Sunday , July 14 2024

Everything is permitted except morality

We live in a relentlessly secular society. In some ways I am glad that we do. I would far prefer to live in a secular society than a theocratic one. I don’t want laws to be governed by any religion. I don’t want a government to say to me that I can or I can’t do something because of religious rules.  I believe in freedom of conscience and the freedom to believe or not to believe. But I think this freedom should cut both ways. Religion should not attempt to impose its beliefs on society, but nor should society attempt to impose its beliefs on religion.

Is it possible for a politician in Britain to be a practicing Christian? Most certainly it is. Theresa May is a Christian. So are Tony Blair and Gordon Brown. There are many others. There are also politicians who follow other religions. This is generally unproblematic.  Why then has there recently been some controversy over the former Lib Dem leader Tim Farron who resigned because he thought it was impossible to be both a Christian and lead the Lib Dems?

It may have been because Mr Farron is a more high profile Christian than other politicians. Theresa May does not often talk about her faith, nor for that matter did Gordon Brown. It is for them something that is kept in the background. But Tony Blair did indeed do God. He talked about it quite a lot. What is the difference between Blair and Farron?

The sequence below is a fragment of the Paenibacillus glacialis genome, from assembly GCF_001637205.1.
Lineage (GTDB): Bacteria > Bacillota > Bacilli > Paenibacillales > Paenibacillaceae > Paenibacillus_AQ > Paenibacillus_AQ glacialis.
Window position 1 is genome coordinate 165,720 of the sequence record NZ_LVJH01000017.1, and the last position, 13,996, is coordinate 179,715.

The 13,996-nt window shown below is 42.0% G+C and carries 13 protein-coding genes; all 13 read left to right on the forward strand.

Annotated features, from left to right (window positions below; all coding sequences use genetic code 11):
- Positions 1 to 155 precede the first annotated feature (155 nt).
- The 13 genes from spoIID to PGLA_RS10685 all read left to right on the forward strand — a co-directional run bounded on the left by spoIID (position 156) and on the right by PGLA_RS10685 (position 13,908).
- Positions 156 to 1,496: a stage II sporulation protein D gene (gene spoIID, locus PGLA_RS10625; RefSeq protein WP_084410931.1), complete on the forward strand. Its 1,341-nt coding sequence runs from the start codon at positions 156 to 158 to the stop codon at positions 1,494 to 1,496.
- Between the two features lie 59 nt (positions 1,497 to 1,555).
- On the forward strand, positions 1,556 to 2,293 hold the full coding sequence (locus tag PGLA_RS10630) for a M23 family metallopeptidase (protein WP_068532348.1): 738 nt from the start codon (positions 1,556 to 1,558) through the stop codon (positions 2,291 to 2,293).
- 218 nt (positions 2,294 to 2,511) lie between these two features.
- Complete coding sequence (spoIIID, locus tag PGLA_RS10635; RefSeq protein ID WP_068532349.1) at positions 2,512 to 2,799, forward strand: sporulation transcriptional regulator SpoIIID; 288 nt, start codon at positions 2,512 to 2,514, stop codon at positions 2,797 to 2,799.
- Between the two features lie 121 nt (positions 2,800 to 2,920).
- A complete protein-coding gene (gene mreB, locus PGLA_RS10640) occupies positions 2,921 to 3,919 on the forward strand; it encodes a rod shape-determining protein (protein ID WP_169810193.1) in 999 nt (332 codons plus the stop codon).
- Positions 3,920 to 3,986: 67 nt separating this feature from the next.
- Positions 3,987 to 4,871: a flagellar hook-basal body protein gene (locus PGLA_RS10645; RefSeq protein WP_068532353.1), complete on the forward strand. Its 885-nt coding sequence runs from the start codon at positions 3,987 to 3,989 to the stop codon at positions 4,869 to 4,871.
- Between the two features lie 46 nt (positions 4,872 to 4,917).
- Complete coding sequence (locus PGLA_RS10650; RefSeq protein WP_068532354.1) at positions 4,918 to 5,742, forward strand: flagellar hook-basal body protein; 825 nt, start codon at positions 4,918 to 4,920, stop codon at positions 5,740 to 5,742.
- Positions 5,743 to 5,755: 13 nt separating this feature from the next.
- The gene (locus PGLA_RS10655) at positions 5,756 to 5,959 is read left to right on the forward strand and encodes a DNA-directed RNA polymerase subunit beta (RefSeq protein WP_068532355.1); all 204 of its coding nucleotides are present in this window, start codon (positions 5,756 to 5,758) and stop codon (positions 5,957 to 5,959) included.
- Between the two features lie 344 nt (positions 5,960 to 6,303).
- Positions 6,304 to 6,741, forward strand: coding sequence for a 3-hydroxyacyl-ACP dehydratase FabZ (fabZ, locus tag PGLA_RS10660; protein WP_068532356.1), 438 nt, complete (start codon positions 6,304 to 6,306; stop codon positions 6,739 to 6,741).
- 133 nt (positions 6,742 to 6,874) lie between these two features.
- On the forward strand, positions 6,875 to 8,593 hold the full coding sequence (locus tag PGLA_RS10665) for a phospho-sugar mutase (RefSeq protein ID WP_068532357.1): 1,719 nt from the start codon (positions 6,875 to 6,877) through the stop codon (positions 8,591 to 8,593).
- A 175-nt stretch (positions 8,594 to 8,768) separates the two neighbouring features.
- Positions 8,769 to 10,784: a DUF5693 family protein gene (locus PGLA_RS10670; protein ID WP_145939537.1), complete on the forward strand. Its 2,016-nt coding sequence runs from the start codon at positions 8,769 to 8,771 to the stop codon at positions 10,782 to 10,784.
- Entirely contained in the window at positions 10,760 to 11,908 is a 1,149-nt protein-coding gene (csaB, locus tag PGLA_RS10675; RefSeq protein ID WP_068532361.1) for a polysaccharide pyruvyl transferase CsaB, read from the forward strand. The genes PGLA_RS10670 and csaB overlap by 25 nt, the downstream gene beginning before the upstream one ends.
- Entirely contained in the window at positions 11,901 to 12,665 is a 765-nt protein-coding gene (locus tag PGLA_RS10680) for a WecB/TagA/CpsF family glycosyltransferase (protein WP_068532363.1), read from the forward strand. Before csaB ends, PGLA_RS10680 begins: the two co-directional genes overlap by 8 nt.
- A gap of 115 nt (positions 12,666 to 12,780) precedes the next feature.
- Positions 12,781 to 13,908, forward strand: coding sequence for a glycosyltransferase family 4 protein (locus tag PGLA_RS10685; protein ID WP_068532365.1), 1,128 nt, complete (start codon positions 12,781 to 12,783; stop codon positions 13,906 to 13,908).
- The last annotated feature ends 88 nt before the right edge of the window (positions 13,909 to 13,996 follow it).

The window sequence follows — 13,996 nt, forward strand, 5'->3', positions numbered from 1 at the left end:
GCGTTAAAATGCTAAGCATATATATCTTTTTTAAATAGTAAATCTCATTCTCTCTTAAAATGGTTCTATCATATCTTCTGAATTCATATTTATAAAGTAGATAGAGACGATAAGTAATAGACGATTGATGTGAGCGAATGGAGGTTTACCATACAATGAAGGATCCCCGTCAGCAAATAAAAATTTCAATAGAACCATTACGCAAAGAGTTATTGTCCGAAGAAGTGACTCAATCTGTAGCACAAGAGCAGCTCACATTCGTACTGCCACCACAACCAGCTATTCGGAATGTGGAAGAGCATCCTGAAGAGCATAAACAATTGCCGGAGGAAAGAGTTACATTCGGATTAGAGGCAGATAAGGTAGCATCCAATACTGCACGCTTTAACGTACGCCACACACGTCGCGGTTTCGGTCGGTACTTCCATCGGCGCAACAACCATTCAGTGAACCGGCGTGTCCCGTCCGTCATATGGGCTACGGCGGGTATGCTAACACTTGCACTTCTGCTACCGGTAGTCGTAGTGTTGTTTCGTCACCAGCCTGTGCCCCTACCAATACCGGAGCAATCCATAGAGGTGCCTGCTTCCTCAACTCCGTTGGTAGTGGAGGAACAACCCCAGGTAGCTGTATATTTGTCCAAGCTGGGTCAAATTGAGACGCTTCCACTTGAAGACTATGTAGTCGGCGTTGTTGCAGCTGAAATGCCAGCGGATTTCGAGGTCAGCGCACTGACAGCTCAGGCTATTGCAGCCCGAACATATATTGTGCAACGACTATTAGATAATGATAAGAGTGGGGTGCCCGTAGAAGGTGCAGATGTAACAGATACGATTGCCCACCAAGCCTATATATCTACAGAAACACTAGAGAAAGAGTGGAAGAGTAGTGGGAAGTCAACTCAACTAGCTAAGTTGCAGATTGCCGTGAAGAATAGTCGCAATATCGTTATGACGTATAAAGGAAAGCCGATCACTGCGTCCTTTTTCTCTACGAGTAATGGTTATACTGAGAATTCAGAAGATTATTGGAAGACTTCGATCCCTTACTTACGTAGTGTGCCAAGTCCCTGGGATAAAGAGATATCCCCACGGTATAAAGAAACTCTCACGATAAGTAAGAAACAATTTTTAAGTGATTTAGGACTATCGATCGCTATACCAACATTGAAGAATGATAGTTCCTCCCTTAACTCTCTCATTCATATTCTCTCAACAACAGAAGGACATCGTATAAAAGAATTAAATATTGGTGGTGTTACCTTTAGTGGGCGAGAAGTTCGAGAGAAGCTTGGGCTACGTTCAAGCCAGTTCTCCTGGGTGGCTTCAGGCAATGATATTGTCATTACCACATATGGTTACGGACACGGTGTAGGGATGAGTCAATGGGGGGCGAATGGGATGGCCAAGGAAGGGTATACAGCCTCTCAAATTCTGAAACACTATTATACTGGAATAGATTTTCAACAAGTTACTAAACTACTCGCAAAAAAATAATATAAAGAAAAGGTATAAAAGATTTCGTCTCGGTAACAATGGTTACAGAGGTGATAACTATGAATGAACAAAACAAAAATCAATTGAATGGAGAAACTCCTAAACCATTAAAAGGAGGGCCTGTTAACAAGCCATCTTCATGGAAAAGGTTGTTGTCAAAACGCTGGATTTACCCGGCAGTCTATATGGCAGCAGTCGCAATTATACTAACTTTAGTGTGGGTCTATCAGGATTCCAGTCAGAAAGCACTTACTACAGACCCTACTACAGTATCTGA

Tony Blair has been a practicing Roman Catholic officially or unofficially for many years. What would he have said if he had been interviewed about something controversial like abortion or homosexuality? Well Tony Blair thinks that the Pope is wrong about homosexuality and that the Catholic Church is wrong about abortion. As usual he finds a third way.

What about Mr Farron? I don’t know exactly what he believes, but I’m sure that whatever it is, he really believes it. Mr Farron believes in Christianity literally. For him the task is to follow the teachings of Christ. He adapts to Christianity rather than striving to make Christianity adapt to him. That is the difference. I don’t know the denomination that Mr Farron follows, but it would not be at all surprising if the version of Christianity he believes in has traditional teachings about abortion and homosexuality. For nearly two thousand years every version of Christianity had the same teaching about these issues. Most still do.

We have in Britain and the West in general gone through something of a revolution since the 1960s. In 1959 nearly all Christians and most of the population in general thought that marriage necessarily involved one man and one woman, that sex outside marriage was sinful, abortion and homosexuality wrong and that changing sex was impossible. There might have been a few people that disagreed, but they were uncommon. All of the churches taught more or less the same things about Christian morality although there were some disagreements. Christianity in 1959 was still a fixture in the life of our country. People generally conformed at least outwardly to Christian morality even if they didn’t themselves believe in Christianity.